Mathematics Stack Exchange is a question and answer site for people studying math at any level and professionals in related fields. Join them; it only takes a minute:

Sign up
Here's how it works:
  1. Anybody can ask a question
  2. Anybody can answer
  3. The best answers are voted up and rise to the top

Could someone help me with finding this integral

$$\int \frac{dx}{x\sqrt{1 + x + x^2}}$$

or give a hint on how to solve it.

Thanks in advance

share|cite|improve this question
Wolfram|Alpha will show you steps for the solution if you click on "Show Steps", but one might hope that there would be an easier way than what it shows... – joriki Apr 9 '12 at 23:00
yep, I know but as you said I was hoping for a batter solution and seems like i got it :), thanks Américo Tavares – Dave Apr 9 '12 at 23:14
Once again: "Solving" is the wrong word. One solves equations; one solves problems. One evaluates expressions. – Michael Hardy Apr 10 '12 at 0:03
He's created a new problem in that he doesn't know how to evaluate this integral, and is asking for help in solving that. – Waffle Sep 23 '14 at 2:40
up vote 13 down vote accepted

Since the integrand is a quadratic irrational function of the type $R(x,\sqrt{1+x+x^{2}})$, you may use the Euler substitution $\sqrt{1+x+x^{2}}=x+t$. You get

$$\begin{eqnarray*} \int \frac{dx}{x\sqrt{1+x+x^{2}}} &=&\int \frac{2}{t^{2}-1}\,dt \\ &=&-2\operatorname{arctanh}t+C \\ &=&-2\operatorname{arctanh}\left( \sqrt{1+x+x^{2}}-x\right)+C. \end{eqnarray*}$$

share|cite|improve this answer
I have just solved this on paper step by step, and I wonder shouldn't it be $ln\frac{x - a}{x + a}$ instead of arctg as it's (t^2 - 1) not plus 1 – Dave Apr 9 '12 at 23:22
@Dave: You can rewrite the integral by using the identity $\operatorname{arctanh}t=\frac{1}{2}\ln \left( t+1\right) -\frac{1}{2}\ln \left( 1-t\right) .$ – Américo Tavares Apr 9 '12 at 23:28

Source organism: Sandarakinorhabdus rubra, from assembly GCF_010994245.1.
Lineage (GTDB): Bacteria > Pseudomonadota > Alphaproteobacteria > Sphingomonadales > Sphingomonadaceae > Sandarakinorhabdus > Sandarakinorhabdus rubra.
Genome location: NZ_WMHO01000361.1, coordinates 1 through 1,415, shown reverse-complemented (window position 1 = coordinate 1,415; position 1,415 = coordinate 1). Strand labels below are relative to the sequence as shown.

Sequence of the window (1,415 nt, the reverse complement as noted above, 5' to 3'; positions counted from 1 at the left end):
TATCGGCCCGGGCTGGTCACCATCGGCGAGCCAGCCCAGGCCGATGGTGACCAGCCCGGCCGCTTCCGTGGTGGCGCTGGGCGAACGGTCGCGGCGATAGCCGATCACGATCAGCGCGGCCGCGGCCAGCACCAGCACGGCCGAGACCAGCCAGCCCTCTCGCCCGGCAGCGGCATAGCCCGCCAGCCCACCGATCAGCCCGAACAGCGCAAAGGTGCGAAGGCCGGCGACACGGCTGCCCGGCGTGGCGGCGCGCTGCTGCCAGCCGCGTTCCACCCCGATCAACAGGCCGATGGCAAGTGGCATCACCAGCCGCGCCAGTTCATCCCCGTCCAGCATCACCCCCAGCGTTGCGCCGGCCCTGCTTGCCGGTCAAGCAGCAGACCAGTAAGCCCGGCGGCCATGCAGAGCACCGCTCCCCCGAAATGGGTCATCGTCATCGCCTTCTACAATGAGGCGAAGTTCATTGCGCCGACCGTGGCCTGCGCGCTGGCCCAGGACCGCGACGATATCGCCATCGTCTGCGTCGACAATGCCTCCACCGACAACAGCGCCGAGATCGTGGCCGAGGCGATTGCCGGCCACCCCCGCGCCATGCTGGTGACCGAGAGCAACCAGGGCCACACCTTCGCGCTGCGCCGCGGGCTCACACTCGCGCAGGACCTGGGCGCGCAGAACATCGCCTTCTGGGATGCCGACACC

Make the substitution $x = \frac{1}{t}$ and this reduces to finding

$$\int \frac{\text{d}t}{\sqrt{t^2 + t + 1}}$$

which can easily be reduced to finding the standard integral:

$$ \int \frac{\text{d}z}{\sqrt{z^2 + 1}} = \sinh^{-1}(z) + C$$

This substitution can be used for finding

$$\int \frac{\text{d}x}{x\sqrt{P(x)}}$$

where $P(x)$ is a quadratic polynomial in $x$.

share|cite|improve this answer

$\displaystyle\int\frac{1}{x\sqrt{x^2+x+1}}dx=\int\frac{1}{x\sqrt{(x+\frac{1}{2})^2+\frac{3}{4}}}dx$.$\;\;$ Now let $x+\frac{1}{2}=\frac{\sqrt{3}}{2}\tan\theta$, $dx=\frac{\sqrt{3}}{2}\sec^{2}\theta d\theta$

to get $\displaystyle\int\frac{1}{(\frac{\sqrt{3}}{2}\tan\theta-\frac{1}{2})(\frac{\sqrt{3}}{2}\sec\theta)}\frac{\sqrt{3}}{2}\sec^{2}\theta d\theta=\int\frac{\sec\theta}{\frac{\sqrt{3}}{2}\tan\theta-\frac{1}{2}}d\theta=\int\frac{1}{\frac{\sqrt{3}}{2}\sin\theta-\frac{1}{2}\cos\theta}d\theta$




share|cite|improve this answer

Yes. The substitution $x = \frac{1}{t}$ works. But check for the minus sign.

It does reduce to integral of $\frac{-dt}{\sqrt{t^2+t+1}}$, which can be reduced further to integral of $\frac{-dz}{z^2 + \frac{\sqrt3}{2}}$

Regards, Prakash

share|cite|improve this answer

Your Answer


By posting your answer, you agree to the privacy policy and terms of service.

Not the answer you're looking for? Browse other questions tagged or ask your own question.